US Secretary of State gave Mohammed bin Salman a roadmap to insulate himself from the scandal, a senior Saudi source tells MEE.
Monday 19 November 2018 23:06 UTC
Tuesday 20 November 2018 10:44 UTC
audi Arabia’s king and crown prince are shielding themselves from the Jamal Khashoggi murder scandal by using a roadmap drawn up by the US secretary of state, a senior Saudi source has told Middle East Eye.
Mike Pompeo delivered the plan in person during a meeting with Saudi King Salman and his son, Crown Prince Mohammed bin Salman, last month in Riyadh, said the source, who is familiar with Pompeo’s talks with the Saudi leaders.
The plan includes an option to pin the Saudi journalist’s murder on an innocent member of the ruling al-Saud family in order to insulate those at the very top, the source told MEE.
That person has not yet been chosen, the source said, and Saudi leaders are reserving the use of that plan in case the pressure on bin Salman, also known as MBS, becomes too much.
“We would not be surprised if that happens,” the source told MEE.
The US State Department denied the Saudi source’s allegations, and called them “a complete misrepresentation of the secretary’s diplomatic mission to Saudi Arabia”.
“We’ve spoken publicly about our goals: to impress upon Saudi leadership the seriousness to which the United States government attaches to a prompt and complete accounting of the murder of Jamal Kashoggi,” State Department spokesperson Heather Nauert told MEE.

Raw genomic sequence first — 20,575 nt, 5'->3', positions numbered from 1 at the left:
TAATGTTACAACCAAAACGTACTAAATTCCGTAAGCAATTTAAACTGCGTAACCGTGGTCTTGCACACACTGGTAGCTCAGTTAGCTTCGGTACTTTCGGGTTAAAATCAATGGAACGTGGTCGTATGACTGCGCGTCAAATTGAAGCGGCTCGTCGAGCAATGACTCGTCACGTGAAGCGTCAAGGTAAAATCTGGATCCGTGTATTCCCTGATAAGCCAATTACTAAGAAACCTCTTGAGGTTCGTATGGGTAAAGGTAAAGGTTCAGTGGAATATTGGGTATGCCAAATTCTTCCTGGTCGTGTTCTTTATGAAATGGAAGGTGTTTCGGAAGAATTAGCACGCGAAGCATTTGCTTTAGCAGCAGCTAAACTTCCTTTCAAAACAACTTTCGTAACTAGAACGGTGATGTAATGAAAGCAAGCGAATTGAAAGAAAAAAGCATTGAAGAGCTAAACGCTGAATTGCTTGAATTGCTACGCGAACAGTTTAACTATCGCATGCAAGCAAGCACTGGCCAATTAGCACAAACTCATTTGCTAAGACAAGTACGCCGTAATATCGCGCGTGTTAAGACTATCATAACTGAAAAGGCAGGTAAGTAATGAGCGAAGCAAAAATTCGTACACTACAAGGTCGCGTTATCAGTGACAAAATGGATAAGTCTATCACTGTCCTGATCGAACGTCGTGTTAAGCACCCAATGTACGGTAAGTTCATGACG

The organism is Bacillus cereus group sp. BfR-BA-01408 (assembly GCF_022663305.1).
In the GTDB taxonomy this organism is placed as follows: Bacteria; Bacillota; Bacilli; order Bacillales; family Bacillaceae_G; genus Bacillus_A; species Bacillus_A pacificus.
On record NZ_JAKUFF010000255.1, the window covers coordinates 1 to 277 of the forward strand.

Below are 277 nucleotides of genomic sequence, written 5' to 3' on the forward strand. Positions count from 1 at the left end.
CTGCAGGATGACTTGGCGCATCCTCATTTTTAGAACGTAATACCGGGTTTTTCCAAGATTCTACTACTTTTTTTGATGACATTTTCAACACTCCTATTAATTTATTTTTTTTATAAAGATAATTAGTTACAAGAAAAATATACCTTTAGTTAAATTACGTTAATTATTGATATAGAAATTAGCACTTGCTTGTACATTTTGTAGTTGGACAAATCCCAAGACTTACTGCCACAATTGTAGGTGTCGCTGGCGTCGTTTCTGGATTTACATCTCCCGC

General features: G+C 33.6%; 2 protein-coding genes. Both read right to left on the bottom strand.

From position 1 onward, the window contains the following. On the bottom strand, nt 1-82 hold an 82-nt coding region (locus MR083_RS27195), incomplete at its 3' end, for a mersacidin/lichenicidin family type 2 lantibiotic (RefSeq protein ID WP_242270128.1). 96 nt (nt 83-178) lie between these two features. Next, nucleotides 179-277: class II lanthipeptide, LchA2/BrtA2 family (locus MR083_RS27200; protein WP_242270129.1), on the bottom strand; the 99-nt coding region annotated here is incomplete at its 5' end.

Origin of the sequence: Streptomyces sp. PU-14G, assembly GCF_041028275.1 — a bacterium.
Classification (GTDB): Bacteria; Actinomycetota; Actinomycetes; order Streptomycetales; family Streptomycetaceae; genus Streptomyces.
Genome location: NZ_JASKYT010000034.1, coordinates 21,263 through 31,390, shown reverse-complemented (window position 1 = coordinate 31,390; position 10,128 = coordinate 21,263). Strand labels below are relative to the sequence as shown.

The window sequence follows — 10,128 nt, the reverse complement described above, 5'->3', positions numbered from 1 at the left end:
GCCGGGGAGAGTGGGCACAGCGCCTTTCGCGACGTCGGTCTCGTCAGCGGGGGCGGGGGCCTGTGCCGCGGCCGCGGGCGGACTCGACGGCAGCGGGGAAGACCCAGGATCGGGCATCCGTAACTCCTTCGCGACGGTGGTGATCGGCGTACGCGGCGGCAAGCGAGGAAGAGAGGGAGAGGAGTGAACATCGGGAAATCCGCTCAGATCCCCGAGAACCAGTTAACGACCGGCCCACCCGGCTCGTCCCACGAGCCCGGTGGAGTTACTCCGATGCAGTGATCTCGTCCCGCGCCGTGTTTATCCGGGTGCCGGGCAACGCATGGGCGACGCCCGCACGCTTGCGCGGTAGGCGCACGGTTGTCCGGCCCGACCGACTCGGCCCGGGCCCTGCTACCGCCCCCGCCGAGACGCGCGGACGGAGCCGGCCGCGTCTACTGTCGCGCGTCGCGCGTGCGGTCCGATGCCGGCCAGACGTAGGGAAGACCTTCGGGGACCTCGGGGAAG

According to the source, Pompeo outlined his plan on 16 October, when he jetted over to Riyadh to meet with King Salman and MBS as international scrutiny on the Khashoggi case intensified.
Pompeo’s trip to the Gulf kingdom came exactly two weeks after Khashoggi, a prominent journalist and critic of the crown prince, was murdered inside the Saudi consulate in Istanbul on 2 October.
Just days before Pompeo touched down in Riyadh, MEE reported that Turkish officials had discovered that Khashoggi was killed and dismembered minutes after he entered the consulate to get papers he needed to remarry.
Pompeo sent to Riyadh to advise Saudi leaders
At the time of Pompeo’s trip to Riyadh, top US officials – including US President Donald Trump – had said very little about what happened to Khashoggi, who had been living in self-imposed exile in the US at the time of his disappearance.
Pompeo’s meeting with MBS in Riyadh raised eyebrows, as human rights groups worldwide were urging Washington to demand answers from its allies in Saudi Arabia.
The day after the high-profile meeting, Pompeo told journalists that the Saudis didn’t want to talk about the facts in Khashoggi’s case and neither did he.
“I don’t want to talk about any of the facts,” Pompeo said as he travelled to Turkey. “They didn’t want to either.”
The Saudi source told MEE that Pompeo went to Riyadh to advise the Saudis on how to handle the fallout in the Khashoggi case.
Saudi King Salman meets with US Secretary of State Mike Pompeo in Riyadh last month (Reuters)
After his meetings, however, Pompeo said he advised the Saudis to conduct a transparent investigation.